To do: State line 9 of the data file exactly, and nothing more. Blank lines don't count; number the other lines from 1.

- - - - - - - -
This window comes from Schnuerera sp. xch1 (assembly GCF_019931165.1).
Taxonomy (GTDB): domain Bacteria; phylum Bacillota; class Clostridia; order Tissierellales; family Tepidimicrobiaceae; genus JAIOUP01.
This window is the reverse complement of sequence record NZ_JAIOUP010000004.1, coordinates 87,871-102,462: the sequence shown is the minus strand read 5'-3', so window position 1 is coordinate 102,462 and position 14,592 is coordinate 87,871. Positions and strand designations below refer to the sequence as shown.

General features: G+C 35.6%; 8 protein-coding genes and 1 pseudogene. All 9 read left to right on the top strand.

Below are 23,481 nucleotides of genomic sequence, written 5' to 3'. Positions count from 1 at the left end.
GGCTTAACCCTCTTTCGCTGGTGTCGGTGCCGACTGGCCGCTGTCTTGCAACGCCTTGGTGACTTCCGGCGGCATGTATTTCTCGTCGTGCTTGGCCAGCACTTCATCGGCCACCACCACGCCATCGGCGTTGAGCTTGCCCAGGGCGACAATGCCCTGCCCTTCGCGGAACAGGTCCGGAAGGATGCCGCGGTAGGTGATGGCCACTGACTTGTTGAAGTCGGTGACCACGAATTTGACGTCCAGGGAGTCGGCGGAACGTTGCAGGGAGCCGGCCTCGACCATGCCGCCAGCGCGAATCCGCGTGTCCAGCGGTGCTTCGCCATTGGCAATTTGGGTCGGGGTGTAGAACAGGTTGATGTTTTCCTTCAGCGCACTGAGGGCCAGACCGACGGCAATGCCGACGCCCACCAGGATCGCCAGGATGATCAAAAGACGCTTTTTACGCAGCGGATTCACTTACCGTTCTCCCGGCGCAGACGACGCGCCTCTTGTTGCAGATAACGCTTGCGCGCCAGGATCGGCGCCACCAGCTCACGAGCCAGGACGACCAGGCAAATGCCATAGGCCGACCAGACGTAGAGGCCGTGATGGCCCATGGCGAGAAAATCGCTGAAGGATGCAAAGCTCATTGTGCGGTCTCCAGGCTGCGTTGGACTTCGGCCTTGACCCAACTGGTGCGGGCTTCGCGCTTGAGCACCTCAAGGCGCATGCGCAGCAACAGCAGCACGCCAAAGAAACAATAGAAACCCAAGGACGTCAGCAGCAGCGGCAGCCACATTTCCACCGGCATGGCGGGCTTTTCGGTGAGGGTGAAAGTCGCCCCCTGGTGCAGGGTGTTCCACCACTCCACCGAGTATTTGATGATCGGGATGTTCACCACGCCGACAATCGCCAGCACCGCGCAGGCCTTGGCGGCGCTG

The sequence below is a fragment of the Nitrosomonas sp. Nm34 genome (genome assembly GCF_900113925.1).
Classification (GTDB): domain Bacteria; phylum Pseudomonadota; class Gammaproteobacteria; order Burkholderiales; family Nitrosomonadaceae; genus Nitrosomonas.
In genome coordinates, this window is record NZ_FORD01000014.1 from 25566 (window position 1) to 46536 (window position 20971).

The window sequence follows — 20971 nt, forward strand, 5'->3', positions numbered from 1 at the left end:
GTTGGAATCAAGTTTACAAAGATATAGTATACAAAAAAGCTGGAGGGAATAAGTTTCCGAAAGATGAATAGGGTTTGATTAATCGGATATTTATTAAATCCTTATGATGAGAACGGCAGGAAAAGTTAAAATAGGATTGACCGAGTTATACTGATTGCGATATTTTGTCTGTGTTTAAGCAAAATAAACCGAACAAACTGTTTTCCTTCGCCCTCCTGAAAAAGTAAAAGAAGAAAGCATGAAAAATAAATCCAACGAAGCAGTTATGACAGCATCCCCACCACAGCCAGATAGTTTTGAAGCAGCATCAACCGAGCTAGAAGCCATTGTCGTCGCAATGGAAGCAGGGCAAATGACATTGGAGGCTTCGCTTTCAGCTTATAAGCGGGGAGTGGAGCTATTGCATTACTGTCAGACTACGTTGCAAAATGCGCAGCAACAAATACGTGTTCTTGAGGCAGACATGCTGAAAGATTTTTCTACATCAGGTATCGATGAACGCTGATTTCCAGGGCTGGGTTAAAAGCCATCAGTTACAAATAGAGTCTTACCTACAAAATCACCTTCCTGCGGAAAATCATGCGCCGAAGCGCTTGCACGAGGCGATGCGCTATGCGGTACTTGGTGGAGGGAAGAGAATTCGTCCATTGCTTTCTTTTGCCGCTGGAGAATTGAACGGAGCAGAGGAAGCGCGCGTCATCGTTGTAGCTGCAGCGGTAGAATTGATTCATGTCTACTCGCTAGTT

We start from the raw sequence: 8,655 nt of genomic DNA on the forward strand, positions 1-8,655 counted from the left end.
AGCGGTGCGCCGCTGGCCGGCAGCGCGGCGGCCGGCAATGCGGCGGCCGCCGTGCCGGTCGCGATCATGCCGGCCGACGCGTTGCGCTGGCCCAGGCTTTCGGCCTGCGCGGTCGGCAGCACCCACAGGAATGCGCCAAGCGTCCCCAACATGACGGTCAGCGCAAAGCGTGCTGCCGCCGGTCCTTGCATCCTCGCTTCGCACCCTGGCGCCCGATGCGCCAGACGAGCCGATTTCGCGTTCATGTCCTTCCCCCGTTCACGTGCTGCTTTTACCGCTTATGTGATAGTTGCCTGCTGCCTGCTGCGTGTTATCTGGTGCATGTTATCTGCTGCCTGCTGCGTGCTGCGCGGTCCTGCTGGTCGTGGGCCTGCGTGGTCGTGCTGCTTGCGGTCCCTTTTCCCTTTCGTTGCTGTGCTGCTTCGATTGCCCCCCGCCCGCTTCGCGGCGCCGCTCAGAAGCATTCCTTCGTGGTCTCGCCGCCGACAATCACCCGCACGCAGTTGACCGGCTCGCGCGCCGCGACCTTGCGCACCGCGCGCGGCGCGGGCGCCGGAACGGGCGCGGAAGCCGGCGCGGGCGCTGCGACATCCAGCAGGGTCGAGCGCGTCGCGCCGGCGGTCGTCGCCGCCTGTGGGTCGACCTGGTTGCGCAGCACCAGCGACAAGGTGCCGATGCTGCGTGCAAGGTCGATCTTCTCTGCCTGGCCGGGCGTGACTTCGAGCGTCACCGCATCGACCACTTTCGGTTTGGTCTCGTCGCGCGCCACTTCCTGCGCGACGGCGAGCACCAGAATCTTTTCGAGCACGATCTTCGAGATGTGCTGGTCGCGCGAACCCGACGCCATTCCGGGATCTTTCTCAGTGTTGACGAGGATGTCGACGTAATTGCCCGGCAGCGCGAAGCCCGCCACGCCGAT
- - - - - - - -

In genome coordinates, this window is record NZ_FORD01000014.1 from 25566 (window position 1) to 46536 (window position 20971).